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CROI 2009: ESPRIT and SILCAAT Studies Find No Long-term Benefits of IL-2

Effective antiretroviral therapy (ART) that suppress HIV replication typically leads to increased CD4 cell counts, and ample data clearly shows that it reduces the risk of AIDS-related illness and death. Some individuals on do not experience adequate CD4 T-cell recovery, however, and researchers have therefore explored other potential methods of restoring immune function. 

One such candidate is interleukin-2 (IL-2, Proleukin), a natural cytokine (chemical messenger) produced by immune cells that stimulates CD4 cell production and maturation. Treatment activists were early champions of IL-2, and urged researchers to conduct more research.

The result was 2 large international Phase 3 studies dubbed ESPRIT and SILCAAT. Long-term findings from both studies were presented this week at the 16th Conference on Retroviruses and Opportunistic Infections (CROI 2009) in Montreal.

ESPRIT (Evaluation of Subcutaneous Proleukin in a Randomized International Trial) included 4111 participants without severe immune deficiency who had a CD4 count of at least 300 cells/mm3 (mean 457 cells/mm3 at entry; nadir 197 cells/mm3). Half the participants received subcutaneous injections of IL-2 in addition to HAART, while half received HAART alone. In this study, IL-2 was administered as 3 x 5-day cycles every 8 weeks, plus additional injections if needed to keep the CD4 count above a pre-set level (2 x baseline or > 1000 cells/mm3). The average duration of follow-up was 6.9 years.

SILCAAT (Subcutaneous IL-2 in patients with Low CD4 Counts under Active Antiretroviral Therapy) enrolled 1695 patients with more advanced immune suppression and a lower CD4 count between 50 and 299 cells/mm3 despite HAART (mean 202 cells/mm3 at entry; nadir 60 cells/mm3). In this trial, all participants received HAART, and half also received IL-2 given as 6 x 5-day cycles at 8-week intervals, again with additional cycles as needed to keep the CD4 count at least 150 cells/mm3 above the baseline level. The average duration of follow-up was 7.6 years at the time the study's Data Safety Monitoring Board prematurely halted the trial.

In both trials, participants had well-controlled HIV, with 80% having undetectable viral load. Even though the ESPRIT participants had a higher CD4 count, about 30% in both trials had a history of opportunistic illnesses.

Both studies showed that regular IL-2 injections taken in addition to an effective antiretroviral regimen did indeed raise CD4 T-cell levels above those of patients receiving HAART alone. In ESPRIT, patients in the IL-2 group had on average 153 cell/mm3 more than the HAART-only arm, while in SILCAAT, IL-2 recipients gained 57 more cells. In both studies, while patients on HAART only experienced a slow and steady CD4 cell increase, those taking IL-2 experienced a faster rise during the first year, but then reached a plateau.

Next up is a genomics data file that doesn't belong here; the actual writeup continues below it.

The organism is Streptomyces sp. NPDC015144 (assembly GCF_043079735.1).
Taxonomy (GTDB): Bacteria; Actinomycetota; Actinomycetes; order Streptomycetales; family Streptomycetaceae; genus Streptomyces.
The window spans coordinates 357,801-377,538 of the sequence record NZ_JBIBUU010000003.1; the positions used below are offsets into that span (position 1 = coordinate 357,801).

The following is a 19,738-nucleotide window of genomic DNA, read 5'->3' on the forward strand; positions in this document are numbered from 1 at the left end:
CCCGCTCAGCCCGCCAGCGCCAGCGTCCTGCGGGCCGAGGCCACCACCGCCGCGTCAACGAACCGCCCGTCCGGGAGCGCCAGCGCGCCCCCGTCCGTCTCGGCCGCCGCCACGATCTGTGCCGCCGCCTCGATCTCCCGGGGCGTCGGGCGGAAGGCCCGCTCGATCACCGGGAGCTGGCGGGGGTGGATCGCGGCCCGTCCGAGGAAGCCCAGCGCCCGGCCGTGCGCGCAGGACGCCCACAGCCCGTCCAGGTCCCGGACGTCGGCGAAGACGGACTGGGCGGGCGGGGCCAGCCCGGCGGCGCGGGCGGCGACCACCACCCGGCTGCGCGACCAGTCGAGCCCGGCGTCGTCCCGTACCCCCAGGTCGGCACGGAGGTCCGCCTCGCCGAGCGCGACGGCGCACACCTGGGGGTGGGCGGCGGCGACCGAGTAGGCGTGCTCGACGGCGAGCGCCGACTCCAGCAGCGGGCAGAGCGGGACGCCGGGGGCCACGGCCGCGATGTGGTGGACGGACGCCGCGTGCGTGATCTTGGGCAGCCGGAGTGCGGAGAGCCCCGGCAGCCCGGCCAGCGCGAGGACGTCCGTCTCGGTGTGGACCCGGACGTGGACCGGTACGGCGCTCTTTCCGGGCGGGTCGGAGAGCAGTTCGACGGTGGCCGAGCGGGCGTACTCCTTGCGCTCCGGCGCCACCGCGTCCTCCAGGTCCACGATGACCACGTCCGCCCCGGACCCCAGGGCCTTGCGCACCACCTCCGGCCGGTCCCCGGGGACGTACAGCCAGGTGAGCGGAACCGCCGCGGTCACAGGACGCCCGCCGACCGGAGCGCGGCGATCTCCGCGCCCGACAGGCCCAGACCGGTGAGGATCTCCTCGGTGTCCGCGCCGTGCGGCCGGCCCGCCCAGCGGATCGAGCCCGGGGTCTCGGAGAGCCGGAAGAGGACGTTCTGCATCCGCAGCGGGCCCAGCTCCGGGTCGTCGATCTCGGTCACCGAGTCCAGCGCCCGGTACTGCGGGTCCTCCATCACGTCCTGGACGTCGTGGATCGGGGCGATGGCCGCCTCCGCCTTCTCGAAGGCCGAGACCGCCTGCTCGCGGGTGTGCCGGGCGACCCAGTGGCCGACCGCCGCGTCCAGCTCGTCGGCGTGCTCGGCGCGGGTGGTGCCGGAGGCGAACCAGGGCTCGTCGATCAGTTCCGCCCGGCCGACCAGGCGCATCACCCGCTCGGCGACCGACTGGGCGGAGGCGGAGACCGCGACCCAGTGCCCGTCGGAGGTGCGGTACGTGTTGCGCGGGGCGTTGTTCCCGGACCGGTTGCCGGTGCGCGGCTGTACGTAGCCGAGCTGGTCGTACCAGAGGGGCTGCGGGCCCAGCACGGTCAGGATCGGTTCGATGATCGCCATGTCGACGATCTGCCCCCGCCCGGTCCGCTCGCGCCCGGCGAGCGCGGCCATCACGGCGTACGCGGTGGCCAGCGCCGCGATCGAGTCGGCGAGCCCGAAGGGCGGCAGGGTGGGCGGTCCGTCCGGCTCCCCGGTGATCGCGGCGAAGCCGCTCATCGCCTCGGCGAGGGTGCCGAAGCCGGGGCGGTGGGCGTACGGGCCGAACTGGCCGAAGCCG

The increases in CD4 count did not translate into clinical benefits, however. Rates of AIDS-defining illnesses, serious illness not traditionally classified as HIV-related, and death due to any causes were similar in the IL-2 and HAART-only arms. These results are consistent with interim data from the studies reported previously.

Furthermore, IL-2 often caused adverse side effects including gastrointestinal symptoms and psychiatric problems, In ESPRIT, patients in the IL-2 arm were 23% more likely to experience severe (grade 4) adverse events than those treated with HAART only. In SILCAAT, rates of severe side effects were similar in both arms over the entire course of the study, but IL-2 recipients had twice as many during the first year. The most frequent life-threatening adverse event in both trials was deep vein thrombosis.

Summing up the findings in a media statement, National Institute of Allergy and Infectious Diseases director Anthony Fauci said, “In both studies, the volunteers who received IL-2 and antiretrovirals experienced notable, sustained increases in CD4 T cell counts, as anticipated. Unfortunately, these increases did not translate into reduced risks of HIV-associated opportunistic diseases or death when compared with the risks in volunteers who were taking only antiretrovirals. Although further analyses may help us better understand these findings, the two studies clearly demonstrated that the use of IL-2 did not improve health outcomes for HIV-infected people.”

In a press conference discussing the results, Yves Levy, who presented the SILCAAT data, said that "a potential clinical benefit of IL-2, even moderate, can be definitively ruled out."

Explaining the outcome, he suggested that the additional CD4 cells that result from IL-2 stimulation may not be functionally equivalent to CD4 cells that arise naturally. Another possibility is that adding IL-2 may disrupt the complex set of feedback loops necessary for effective immune response, not all of which are fully understood. Finally, among patients with HIV suppressed on HAART, gaining an additional 60-160 CD4 cells may not be enough to appreciably affect clinical outcomes.



M Losso, D Abrams, and the INSIGHT ESPRIT Study Group. 16th Conference on Retroviruses and Opportunistic Infections (CROI 2009). Montreal, Canada. February 8-11, 2009. Abstract 90aLB.

Y Levy and the SILCAAT Scientific Committee. 16th Conference on Retroviruses and Opportunistic Infections (CROI 2009). Montreal, Canada. February 8-11, 2009. Abstract 90bLB.

Other source

NIH/National Institute of Allergy and Infectious Diseases. IL-2 Immunotherapy Fails to Benefit HIV-Infected Individuals Already Taking Antiretrovirals. Press release. February 10, 2009.